I know I was a picky eater as a child – my siblings and I all were – but my brother was far worse than my sister and I combined, so our relatively typical picky eating paled in comparison.  

Looking at the childhood brother clinically, from my view as a speech language pathologist (yes, we also work with children/adults on swallowing/feeding/eating/nutrition issues), he’s just barely sub-clinical.  He would have (today) been a kid that a responsible pediatrician or SLP would have monitored to make sure he continued to meet dietary needs, but wouldn’t have offered direct intervention. 

Sub-clinical or not, it was always a source of stress in our home.  My brother was definitely a picky eater, just below the threshold for “Problem Feeder,” a distinction SLPs will make for kids who eat fewer than ~24 distinct foods, often fewer than 20.  Problem feeders may only eat foods of a certain color (orange, red), or texture (only crunchy, only pureed), or may avoid entire categories of foods.  They melt down when confronted with a new food, and may have accompanying sensory issues, which is often the case with children on the autism spectrum who are problem feeders. 

While my brother’s food repertoire did have certain patterns, and he had more than one melt-down at a restaurant when something was not just right, he still doesn’t quite make it into problem feeder territory.  First, let us count his food repertoire:

1)      cheese ravioli smothered in pasta sauce

2)      spaghetti smothered in pasta sauce

3)      Kraft Macaroni & Cheese

4)      fast food chicken nuggets smothered in ketchup

5)      restaurant French fries smothered in ketchup

6)      Chef Boyardee pasta shapes (with or without meatballs) in tomato sauce

7)      poptarts (strawberry) liberally topped with cream cheese

8)      bagels (plain) liberally topped with cream cheese

9)      green peas (his one non-tomato sauce vegetable)

10)  cranapple juice or cranberry juice cocktail

11)  milk (on occasion; we’re not big milk drinkers )

12)  hotdogs or hamburgers on occasion, with the usual ketchup

13)  Quaker Chewy granola bars, in peanut butter and chocolate chip

14)  frosting off of desserts (he didn’t care for the cake)

15)  fish sticks dipped in ketchup

16)  tortilla chips and salsa

17)  potato chips

18)  challah bread

19)  mozzarella cheese sticks

20)  fruit roll-ups, fruit-by-the-food, fruit snacks (the only fruit-like product, outside of juice)

21)  soda

22)  ice cream (I forget which flavors, probably vanilla or chocolate)

23)  Friendly’s peanut butter cup sundae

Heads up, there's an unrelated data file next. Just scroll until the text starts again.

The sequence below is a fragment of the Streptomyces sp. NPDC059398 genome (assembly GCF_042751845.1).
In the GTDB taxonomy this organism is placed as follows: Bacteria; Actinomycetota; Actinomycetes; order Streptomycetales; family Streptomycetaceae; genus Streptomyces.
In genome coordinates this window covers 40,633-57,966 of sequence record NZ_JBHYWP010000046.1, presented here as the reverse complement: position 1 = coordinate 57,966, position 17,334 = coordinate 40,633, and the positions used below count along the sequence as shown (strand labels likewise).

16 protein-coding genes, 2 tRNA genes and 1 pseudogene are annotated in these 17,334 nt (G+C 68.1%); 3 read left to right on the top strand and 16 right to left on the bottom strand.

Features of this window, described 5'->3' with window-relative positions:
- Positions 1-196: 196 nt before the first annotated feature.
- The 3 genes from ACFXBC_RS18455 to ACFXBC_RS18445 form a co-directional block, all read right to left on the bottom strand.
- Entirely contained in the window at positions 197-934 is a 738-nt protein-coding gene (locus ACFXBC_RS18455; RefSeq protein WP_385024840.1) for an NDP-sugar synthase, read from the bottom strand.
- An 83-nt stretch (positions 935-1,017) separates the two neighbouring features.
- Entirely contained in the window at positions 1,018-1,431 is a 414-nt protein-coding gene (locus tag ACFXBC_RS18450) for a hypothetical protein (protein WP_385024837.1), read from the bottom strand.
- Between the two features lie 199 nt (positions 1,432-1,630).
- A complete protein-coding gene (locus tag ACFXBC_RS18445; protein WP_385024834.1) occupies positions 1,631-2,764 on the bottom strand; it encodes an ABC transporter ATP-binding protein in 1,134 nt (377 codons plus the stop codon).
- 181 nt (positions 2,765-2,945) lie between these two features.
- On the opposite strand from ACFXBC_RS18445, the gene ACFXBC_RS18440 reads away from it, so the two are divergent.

24)  M&Ms, Reese’s peanut butter cups

25)  Other chocolate things

Phew; we made it to 25, plus there are all sorts of junk foods I’m undoubtedly leaving out.  Looking at patterns in the above, we can see he likes tomato-based products, applied liberally.  There is also brand and flavor specificity.  My brother had a continual issue with home-baked fries and chicken nuggets; as they were not deep-friend and packed with junk, they never tasted crispy enough.  Looking at the tendency towards salty, highly-flavored foods, one might label my brother a sensory-seeking child, which I would agree with entirely.  He likes crunchy foods (chips), soft foods (ice cream, cream cheese), chewy foods (fruit roll-ups, chicken).  I know my parents were frequently concerned with his protein intake, so he began consuming some tuna in adolescence. He’s since been turned onto steak, and enjoys ordering a steak (smothered, of course, with A1) when he eats out.  He does (and did) get into food “jags,”  and to this day (he’s nearly 27) eats a strawberry Pop-tart with cream cheese every day. 

One of the other issues, besides the obvious nutrition concern, is social.  A family is restricted not only when they eat out (we were stuck with American, family-friendly traditional fare for years), but also at home.  I think my sister’s and my food repertoire were somewhat stunted as Mom would have had to cook separate meals if we wanted to eat something other than what my brother was eating.  And then there’s the peer concern.  Something interesting happened on my brother’s early separations from the family.  When he went off to camp (3 separate times, for short sessions), he was faced with a distinct lack of the usual fare.  Though Mom had no doubt packed his suitcases with Quaker Chewy granola bars and Strawberry Pop-tarts (and still stocks the pantry likewise), he had a choice – to eat some of what was provided during meal times with his peers, or go hungry until he could eat his food back in his bunk.  At college, too, he learned that if he wanted to go out with friends to eat, or enjoy a meal in the dining hall (if that’s possible, given some of the “tofu and yam surprise” options) with roommates, he had to go along to get along.  As a result, he added foods like pancakes and kebabs to his ever-growing list of foods.  Recently, we have been able to go out to eat at ethnic restaurants, including Indian and Asian cuisine, which would have been unheard of. 

My brother is often deserving of the term “late bloomer”.  He’s been able to travel abroad, live alone, socialize with peers, and assume some responsibility for keeping himself alive nutritionally.  Amazing what a picky eater can do when confronted with a healthy dose of peer pressure.  Funny how they never tell you the positive effects of peer pressure during DARE assemblies.